While optical fibre is a fantastic means of transportation of data it does have its limitations. There are a range of optical parameters that limit how far a given transmission system can transmit a signal before optical-electrical-optical regeneration is required. As transmission systems and fibres have developed over the last 25 years, we have also seen those limitations shift amongst the fibre parameters.
Let’s take quick look at the history that led to the present situation. In doing so we follow the evolution of the ITU standards.
Still referred to as standard transmission fibre and still making up for the absolute bulk of optical fibre cable installations. The fibre has a relatively high Chromatic Dispersion and in the early days of manufacturing no particular eforts were made to avoid Polarization Mode Dispersion. The main speed/length limiting parameter up to the 10 Gb/s systems was attenuation.
As Chromatic Dispersion was an issue even at single channel transmission the G.653 was an excellent answer with its zero-dispersion wavelength at 1550 nm. This fibre had a very short technological lifetime and manufacturing has been discontinued long ago.
With the introduction of Dense Wavelength Division Multiplexing (DWDM) zero-dispersion does not work well. Four Wave Mixing amongst the transmission channels became a new limiter. So Chromatic Dispersion was reintroduced in the fibre although at much less numbers than in the G.652 fibre.
Chromatic Dispersion could be repaired by means of Dispersion Compensating Modules – in essence a short spool of fibre with a very steep reversed Chromatic Dispersion. Polarization Mode Dispersion could not be repaired and a lot of diferent initiatives were taken to limit it both in fibre and cable production. These Dispersion Compensating Modules are also installed in great numbers in G.652 networks. While they work splendidly, they have three drawbacks: added price, added attenuation and added PMD.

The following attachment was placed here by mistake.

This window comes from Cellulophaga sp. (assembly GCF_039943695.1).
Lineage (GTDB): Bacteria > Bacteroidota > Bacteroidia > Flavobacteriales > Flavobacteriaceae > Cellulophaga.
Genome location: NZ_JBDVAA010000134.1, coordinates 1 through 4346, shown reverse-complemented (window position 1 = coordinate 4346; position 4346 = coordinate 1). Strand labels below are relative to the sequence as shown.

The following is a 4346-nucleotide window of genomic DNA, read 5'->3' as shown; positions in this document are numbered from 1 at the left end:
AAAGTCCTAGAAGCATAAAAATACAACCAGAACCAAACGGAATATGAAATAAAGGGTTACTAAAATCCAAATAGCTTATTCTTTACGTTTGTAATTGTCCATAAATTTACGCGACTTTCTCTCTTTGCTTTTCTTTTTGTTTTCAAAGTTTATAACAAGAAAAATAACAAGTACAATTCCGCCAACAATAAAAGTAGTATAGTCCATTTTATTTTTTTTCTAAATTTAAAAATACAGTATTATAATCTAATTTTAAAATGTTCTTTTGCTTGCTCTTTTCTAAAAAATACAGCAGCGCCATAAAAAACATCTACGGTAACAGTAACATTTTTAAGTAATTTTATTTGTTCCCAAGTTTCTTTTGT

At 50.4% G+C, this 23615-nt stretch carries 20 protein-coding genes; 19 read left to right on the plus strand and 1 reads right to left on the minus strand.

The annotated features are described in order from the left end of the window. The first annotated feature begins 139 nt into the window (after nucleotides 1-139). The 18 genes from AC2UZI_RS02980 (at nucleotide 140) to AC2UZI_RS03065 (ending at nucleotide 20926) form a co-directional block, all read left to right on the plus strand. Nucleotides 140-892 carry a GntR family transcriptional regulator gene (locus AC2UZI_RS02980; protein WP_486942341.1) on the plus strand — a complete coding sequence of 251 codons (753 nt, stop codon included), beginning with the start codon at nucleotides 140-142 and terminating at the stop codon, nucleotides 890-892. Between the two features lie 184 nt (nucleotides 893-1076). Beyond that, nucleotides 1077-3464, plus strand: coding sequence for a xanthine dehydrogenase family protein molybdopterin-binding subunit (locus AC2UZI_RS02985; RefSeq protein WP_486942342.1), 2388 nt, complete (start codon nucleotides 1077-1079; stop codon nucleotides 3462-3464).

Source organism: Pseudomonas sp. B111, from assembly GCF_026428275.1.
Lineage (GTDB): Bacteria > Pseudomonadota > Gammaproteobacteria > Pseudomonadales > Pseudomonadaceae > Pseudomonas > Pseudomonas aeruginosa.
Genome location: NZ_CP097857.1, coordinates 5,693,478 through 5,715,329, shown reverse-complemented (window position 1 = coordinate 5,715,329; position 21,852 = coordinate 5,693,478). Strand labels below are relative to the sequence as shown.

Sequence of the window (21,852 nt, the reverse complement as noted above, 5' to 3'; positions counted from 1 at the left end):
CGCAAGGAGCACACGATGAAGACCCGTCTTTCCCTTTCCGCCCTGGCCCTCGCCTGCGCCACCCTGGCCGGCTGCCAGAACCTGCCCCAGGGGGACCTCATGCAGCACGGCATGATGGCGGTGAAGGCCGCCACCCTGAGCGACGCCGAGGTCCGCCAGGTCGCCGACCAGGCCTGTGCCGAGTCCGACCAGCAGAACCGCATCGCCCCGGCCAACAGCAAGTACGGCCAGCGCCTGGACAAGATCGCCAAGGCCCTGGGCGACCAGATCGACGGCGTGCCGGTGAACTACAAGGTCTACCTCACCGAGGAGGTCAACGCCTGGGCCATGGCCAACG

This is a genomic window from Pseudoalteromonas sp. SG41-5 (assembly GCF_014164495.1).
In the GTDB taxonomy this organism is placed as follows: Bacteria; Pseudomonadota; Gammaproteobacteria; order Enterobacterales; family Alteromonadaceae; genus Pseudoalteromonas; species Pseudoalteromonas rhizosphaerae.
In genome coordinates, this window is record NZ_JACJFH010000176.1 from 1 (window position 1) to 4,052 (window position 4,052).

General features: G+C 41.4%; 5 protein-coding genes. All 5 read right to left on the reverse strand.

Key optical parameters of G.655 were Chromatic Dispersion and dispersion slope as well as Polarization Mode dispersion. It remained the optimal choice until RAMAN based amplifier systems came around.
The RAMAN based amplifier pumps light into the fibre at approximately 100 nm below the wavelength it shall amplify. Since the G.655 fibres have a Zero Dispersion Wavelength between the pump and the transmission, Four Wave Mixing occurred frequently between the two limiting the transmission range. The G.656 was the answer. Not only does it place its Zero Dispersion Wavelength below the pump light, some manufacturers choose a lower Mode Field Diameter, which counter intuitively – in fact is an advantage for RAMAN based systems.
The observant reader will notice that I address G.654 after G.656. Indeed the G.654 was invented and standardized by ITU after G.653. The terminology in the naming of the standards follows chronology. However, the G.654 fibre was originally developed especially for transoceanic cables. The design rules of these cables are significantly diferent from terrestrial applications for a range of reasons like availability of electrical power, number of submarine repeater stations, dispersion management etc.
And since we discuss terrestrial cables here the G.654 is a new fibre. This fibre is characterized by having a very large efective area.
With the introduction of coherent transmission there was an actual disruption in the long haul / high speed optical world. Earlier Chromatic Dispersion and Polarization Dispersion were the major speed limiters in the optical network. With coherent transmission systems taking care of these previously troublesome optical distortions, today’s speed limiter becomes the amount of optical power that can be inserted into the fibre without hitting the noise floor limit.
The illustration is based upon 4 fibres and their individual performance.